New Zealand carbon prices hit a record $59 a tonne this week after a stronger-than-expected quarterly auction.
The price hit a high of $53.85 at the auction on strong demand, and kicked higher in the secondary market once the auction closed.
Buyers took up all 7 million units for 2021 under the market’s new cost containment reserve, along with the 4.75 million on offer in the Government-run sale.
At today’s level, the price is more than double where it was in March 2019.
Nigel Brunel, head of commodities at Jarden, said demand at the auction was surprisingly strong, which led to prices in the secondary market spiking higher.
“There are a few things driving this market higher,” Brunel said.
“One is the that you are probably not going decarbonise New Zealand with the carbon price in the $50s region,” he said.
Climate Change Commission modelling suggests the carbon price would need to be at $140 a tonne by 2030 for New Zealand to achieve its net carbon neutral goal by 2050.
The Emissions Trading Scheme (ETS) auctions are the Government’s main tool for meeting domestic and international climate change targets.
New Zealand passed multipartisan climate legislation in late 2019 that set a target of net zero by 2050 for carbon dioxide emissions and set up an independent expert body, the Climate Change Commission, to decide on a path to get there.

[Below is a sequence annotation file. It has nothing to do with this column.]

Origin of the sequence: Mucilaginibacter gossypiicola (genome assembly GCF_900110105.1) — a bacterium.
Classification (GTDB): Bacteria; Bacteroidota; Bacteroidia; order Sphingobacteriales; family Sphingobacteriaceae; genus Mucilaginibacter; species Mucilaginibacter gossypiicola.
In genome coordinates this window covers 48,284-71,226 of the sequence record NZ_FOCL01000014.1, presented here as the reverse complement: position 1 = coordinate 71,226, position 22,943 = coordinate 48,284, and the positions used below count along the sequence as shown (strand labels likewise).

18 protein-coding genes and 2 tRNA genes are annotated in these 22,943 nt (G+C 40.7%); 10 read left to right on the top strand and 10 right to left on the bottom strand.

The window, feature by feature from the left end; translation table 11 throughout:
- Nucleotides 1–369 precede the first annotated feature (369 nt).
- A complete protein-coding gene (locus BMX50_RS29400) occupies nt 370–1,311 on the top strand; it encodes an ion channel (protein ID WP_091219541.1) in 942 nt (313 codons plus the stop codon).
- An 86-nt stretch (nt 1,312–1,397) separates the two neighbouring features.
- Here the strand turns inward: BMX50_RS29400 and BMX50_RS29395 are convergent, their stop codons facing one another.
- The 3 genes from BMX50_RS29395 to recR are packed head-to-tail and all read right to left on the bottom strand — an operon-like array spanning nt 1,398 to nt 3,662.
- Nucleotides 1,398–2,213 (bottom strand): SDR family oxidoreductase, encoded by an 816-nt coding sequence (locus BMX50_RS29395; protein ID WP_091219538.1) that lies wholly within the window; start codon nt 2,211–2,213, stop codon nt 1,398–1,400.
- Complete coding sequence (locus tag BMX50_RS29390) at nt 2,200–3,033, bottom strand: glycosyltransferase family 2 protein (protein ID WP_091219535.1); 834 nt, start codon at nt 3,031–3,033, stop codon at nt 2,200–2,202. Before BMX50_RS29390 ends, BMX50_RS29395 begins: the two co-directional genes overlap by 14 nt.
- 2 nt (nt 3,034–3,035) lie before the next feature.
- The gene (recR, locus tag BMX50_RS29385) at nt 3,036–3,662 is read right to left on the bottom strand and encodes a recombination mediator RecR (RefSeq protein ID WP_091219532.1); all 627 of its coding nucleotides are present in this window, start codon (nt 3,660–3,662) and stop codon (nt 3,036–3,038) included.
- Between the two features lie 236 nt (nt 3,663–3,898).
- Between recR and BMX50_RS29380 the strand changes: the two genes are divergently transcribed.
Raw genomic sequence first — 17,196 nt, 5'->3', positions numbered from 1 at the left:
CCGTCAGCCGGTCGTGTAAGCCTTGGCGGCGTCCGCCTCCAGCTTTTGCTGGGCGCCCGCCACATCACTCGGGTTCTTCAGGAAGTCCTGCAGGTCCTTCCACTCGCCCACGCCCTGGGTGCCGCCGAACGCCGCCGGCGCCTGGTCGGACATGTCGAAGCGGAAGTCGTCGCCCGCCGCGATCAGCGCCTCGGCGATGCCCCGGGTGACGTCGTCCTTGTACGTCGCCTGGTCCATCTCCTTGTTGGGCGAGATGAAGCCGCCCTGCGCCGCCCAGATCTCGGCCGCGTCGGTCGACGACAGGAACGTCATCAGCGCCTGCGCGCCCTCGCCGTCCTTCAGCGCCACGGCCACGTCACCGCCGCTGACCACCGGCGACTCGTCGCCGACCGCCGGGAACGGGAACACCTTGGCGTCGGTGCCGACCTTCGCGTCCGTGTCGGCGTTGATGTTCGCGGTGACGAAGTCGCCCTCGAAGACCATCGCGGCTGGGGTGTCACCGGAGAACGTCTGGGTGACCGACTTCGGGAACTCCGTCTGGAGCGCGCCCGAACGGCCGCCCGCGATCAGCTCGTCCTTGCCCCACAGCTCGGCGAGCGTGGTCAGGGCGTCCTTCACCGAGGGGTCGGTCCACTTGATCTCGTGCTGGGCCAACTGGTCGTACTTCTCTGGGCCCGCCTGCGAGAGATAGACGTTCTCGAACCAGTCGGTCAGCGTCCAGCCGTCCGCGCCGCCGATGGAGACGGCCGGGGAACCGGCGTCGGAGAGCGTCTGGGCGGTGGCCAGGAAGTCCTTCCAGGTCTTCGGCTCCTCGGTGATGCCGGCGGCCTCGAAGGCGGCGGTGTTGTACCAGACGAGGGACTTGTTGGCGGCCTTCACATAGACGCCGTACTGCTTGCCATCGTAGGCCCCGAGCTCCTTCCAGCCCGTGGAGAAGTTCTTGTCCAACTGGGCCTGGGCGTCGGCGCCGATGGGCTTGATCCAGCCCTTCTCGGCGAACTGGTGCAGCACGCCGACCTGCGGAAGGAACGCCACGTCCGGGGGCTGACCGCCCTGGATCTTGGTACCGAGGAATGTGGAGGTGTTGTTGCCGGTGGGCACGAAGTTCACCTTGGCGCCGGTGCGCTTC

Brunel said carbon prices under various schemes had been rising worldwide.
Prices in the European Union’s emissions trading system are expected to rise significantly in the next decade due to tougher climate goals.
London’s Financial Times reported on Monday that the EU carbon price had touched an all-time high as the prospect of tighter environmental regulations, as well as a brief reduction in supply this week.
EU Futures prices passed €61 ($102) in intraday trading — double their levels from a year ago — before falling back to close at €60.60, the paper said.
The EU compliance market trades in credits, known as allowances, that give the owner permission to emit one tonne of carbon dioxide.
Larger producers including most coal power plants are required by the EU to purchase enough allowances to cover their emissions.
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